BANGKOK (Thomson Reuters Foundation) - Generosa Gonato’s mobile phone beeped with a warning for the coconut farmer in the southern Philippines to be vigilant against bud rot, a common disease that is fatal for coconut trees. The message included the symptoms and how to treat it.
“So I monitored my trees and discovered some have it,” Gonato told the Thomson Reuters Foundation by phone. She followed the advice - cutting down and destroying the affected trees quickly to stop the disease becoming an outbreak.
Gonato started receiving messages in October, telling her when and how to put down salt - a cheap way to boost coconut yields - how to spot pests, and how to better manage her finances.
The messages are part of FarmerLink, a pilot project set up by a consortium to make small-scale coconut farmers in the Philippines more resilient to shocks like natural disasters and pests, and increase their productivity.
Gonato, 57, has eked out a living farming coconuts with her husband for the past 40 years.
With a monthly income of $180 for a family of four, they borrow money regularly to make ends meet. But that is still a huge improvement from a decade ago, Gonato said.
She credits the rise in her income to soaring global demand for coconut, fueled by the fruit’s use in an impressive array of food, household and industrial products - from shampoo and sports drinks, to synthetic rubber and construction materials.
Virgin coconut oil has also been marketed in some parts of the world as a “superfood” with health benefits.
As the world’s second largest producer of coconuts after Indonesia, the Philippines has made the most of this boom. In the month of February, coconut oil exports alone totaled $132.6 million, rising by two-thirds in a year.
FarmerLink, which covers Davao Province, one of the Philippines’ main coconut-growing regions, combines mobile technology with a more traditional method.
It sends out field workers armed with tablets who speak to farmers and register them in the system, geotagging their location so text messages are better targeted.
The project is led by the U.S.-based Grameen Foundation, which has worked on similar programs in Uganda and Colombia, with a $250,000 grant from Michigan State University and $1 million from the Global Resilience Partnership, set up by The Rockefeller Foundation and the development arms of the U.S. and Swedish governments.
According to the Philippine Coconut Authority (PCA), a state agency, coconut farms are present in 68 of the Southeast Asian nation’s 81 provinces, taking up a quarter of agricultural land.
There are 3.5 million smallholder coconut farmers and 23 million people - nearly a quarter of the population - depend on coconut for their livelihoods, according to the Grameen Foundation.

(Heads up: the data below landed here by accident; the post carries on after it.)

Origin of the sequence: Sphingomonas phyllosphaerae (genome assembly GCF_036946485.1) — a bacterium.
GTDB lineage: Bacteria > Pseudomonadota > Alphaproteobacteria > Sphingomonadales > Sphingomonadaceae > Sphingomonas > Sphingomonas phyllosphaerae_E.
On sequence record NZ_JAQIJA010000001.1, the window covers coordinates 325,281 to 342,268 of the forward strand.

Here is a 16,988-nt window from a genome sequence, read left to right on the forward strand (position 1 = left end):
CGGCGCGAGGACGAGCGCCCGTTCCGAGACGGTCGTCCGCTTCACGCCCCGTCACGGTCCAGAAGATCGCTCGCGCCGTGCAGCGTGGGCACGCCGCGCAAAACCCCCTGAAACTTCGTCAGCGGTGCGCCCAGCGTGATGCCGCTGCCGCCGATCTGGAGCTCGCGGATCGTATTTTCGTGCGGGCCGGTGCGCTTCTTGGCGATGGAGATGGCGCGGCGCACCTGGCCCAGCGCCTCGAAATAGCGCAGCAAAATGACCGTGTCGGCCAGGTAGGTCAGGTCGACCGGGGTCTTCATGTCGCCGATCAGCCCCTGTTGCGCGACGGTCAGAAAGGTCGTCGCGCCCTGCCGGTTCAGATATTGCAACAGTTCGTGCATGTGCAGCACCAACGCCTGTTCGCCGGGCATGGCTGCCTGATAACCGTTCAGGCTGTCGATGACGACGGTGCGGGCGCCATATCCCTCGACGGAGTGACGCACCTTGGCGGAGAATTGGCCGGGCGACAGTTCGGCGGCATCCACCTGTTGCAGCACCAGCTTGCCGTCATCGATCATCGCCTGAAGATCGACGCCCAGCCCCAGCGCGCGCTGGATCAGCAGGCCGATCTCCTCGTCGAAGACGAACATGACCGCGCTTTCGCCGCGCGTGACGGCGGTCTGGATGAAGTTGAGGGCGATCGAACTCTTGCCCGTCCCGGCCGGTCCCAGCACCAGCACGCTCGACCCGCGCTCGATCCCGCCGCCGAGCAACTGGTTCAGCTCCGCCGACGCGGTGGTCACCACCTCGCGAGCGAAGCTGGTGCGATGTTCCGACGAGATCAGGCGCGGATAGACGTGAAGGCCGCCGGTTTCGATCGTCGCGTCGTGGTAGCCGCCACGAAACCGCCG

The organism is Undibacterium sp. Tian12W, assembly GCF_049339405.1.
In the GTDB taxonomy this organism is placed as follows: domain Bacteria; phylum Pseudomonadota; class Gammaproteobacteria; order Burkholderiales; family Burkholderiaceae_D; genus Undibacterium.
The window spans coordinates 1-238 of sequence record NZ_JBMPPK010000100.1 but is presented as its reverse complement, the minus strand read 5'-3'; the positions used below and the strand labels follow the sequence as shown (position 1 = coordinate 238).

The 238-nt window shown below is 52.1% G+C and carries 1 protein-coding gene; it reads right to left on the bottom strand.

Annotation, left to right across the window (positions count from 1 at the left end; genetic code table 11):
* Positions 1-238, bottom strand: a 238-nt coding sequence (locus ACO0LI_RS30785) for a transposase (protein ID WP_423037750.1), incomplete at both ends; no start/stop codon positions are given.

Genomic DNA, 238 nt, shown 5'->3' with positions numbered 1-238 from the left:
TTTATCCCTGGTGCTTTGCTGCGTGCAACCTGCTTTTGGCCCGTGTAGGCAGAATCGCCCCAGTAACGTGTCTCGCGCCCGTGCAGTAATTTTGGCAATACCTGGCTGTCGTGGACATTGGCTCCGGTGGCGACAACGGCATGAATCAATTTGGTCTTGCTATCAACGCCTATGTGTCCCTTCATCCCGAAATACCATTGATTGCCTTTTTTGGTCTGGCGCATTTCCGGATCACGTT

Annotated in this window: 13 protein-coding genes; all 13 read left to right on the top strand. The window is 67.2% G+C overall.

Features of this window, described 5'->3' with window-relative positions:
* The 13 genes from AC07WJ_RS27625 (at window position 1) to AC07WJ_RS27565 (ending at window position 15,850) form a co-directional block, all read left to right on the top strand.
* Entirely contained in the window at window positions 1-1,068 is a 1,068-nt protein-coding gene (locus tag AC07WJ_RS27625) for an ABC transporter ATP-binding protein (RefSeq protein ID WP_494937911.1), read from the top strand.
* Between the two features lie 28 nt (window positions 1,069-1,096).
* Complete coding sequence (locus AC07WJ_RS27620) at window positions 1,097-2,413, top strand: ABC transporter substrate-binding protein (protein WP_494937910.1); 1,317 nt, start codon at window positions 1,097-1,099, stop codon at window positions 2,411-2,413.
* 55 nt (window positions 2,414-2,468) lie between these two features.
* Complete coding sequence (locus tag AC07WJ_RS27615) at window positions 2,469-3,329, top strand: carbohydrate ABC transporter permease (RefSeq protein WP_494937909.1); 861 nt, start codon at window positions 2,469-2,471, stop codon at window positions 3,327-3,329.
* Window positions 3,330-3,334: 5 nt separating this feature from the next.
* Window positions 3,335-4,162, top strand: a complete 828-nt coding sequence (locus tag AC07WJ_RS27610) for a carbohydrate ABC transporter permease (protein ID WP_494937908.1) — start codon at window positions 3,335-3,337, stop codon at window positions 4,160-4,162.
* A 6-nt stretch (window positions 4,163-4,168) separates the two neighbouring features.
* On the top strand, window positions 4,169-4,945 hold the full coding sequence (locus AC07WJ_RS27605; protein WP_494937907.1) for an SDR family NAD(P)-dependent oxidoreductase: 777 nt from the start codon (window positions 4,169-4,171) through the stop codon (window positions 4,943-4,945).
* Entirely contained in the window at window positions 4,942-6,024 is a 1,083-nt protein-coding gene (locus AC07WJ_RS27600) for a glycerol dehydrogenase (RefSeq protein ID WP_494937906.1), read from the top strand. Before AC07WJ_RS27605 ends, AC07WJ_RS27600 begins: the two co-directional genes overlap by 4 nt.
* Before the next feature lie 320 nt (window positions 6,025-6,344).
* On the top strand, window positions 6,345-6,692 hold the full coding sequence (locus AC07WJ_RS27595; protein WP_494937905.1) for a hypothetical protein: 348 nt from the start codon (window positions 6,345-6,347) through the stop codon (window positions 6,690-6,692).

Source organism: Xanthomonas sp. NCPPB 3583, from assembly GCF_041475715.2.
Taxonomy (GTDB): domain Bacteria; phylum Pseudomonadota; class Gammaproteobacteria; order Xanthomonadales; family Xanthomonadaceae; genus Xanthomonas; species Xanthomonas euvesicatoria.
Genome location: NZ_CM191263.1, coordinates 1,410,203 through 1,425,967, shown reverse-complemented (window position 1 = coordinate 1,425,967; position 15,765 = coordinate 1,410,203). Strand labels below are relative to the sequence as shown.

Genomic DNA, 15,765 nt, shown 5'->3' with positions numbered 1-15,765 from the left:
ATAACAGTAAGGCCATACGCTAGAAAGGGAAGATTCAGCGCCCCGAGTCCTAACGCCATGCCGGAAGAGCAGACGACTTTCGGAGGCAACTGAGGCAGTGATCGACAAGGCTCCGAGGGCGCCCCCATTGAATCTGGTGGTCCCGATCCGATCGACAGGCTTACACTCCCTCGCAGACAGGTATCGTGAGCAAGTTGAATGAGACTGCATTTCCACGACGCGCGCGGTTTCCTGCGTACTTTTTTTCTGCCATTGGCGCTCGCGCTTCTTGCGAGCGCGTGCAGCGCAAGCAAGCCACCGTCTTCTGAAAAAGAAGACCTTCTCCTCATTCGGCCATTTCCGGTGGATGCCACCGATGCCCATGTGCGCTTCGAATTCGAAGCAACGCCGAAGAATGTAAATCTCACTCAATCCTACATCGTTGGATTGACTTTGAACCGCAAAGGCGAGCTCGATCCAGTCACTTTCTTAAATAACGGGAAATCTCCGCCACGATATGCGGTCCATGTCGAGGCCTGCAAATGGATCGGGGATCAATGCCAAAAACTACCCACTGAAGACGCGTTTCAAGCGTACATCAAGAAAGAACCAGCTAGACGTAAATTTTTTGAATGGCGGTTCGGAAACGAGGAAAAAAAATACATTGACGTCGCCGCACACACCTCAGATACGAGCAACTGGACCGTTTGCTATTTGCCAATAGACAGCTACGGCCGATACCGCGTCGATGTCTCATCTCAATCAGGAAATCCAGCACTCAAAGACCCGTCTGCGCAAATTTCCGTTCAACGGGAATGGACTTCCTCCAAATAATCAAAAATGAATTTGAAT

Sixty percent of small-scale coconut farmers live on or below the poverty line of 20,000 pesos (around $400) per year.
“The main problem we’re trying to solve is that coconut farmers are part of a multi-billion dollar industry, yet they’re one of the poorest segments within the Philippines’ agricultural sector,” said Ana Herrera, program manager at Grameen.
“We’re trying to couple technology with practical, actionable information for the farmers, sent directly to their phones,” she told the Thomson Reuters Foundation.
The FarmerLink consortium groups the PCA, the Grameen Foundation, the People’s Bank of Caraga and companies including Franklin Baker, one of the world’s largest suppliers of desiccated coconut products.
Managing such a diverse group is challenging but brings bigger benefits, Herrera said.
For example, business partners can endorse their farmer suppliers to the bank if they need to borrow money.
And the government has seen how fast things can progress by using technology, Herrera said. Previously farmers were registered manually using paper forms, which could take months.
Coconut farmers tend to be poor due to low productivity, lack of direct access to markets, limited financial services and losses due to pests and diseases, said Herrera.
Many coconut trees in the Philippines were planted more than half a century ago, in some cases as early as the end of World War Two, experts say. As coconut trees produce peak yields when they are between 10 and 30 years old, many are now past their prime.
An average tree in the Philippines produces 45 coconuts a year, but according to agricultural data firm Gro Intelligence, the best-producing trees can yield 75 to 150 coconuts a year.
Many farmers are also unaware of, or cannot afford high-quality inputs that could raise yields, and lack the power to negotiate better prices with middlemen.
Compounding these challenges is the Philippines’ vulnerability to natural disasters. More than a million farmers were affected and 33 million coconut trees damaged when Typhoon Haiyan devastated the central Philippines in 2013.
The grant that helped to launch FarmerLink ends next month, but Herrera said consortium partners are looking for ways to continue the program.
Meanwhile, the service is expanding to include automated voice messages, starting with tips on going organic.
Ravi Agarwal, founder and CEO of engageSPARK, a social enterprise whose platform is used by Grameen to contact farmers, said voice messages are more powerful than text.
“(Mobile technology) is very important because most of these people live in an environment of information scarcity,” said Agarwal, whose company has clients spanning some 100 countries.
“They may not know that if they add salt to the base of the tree, it will make their trees healthier... Information empowers them to get out of subsistence and escape poverty over time,” he added.
($1 = 49.9870 Philippine pesos)
Reporting by Thin Lei Win, Editing by Megan Rowling; Please credit the Thomson Reuters Foundation, the charitable arm of Thomson Reuters, that covers humanitarian news, women’s rights, corruption and climate change. Visit news.trust.org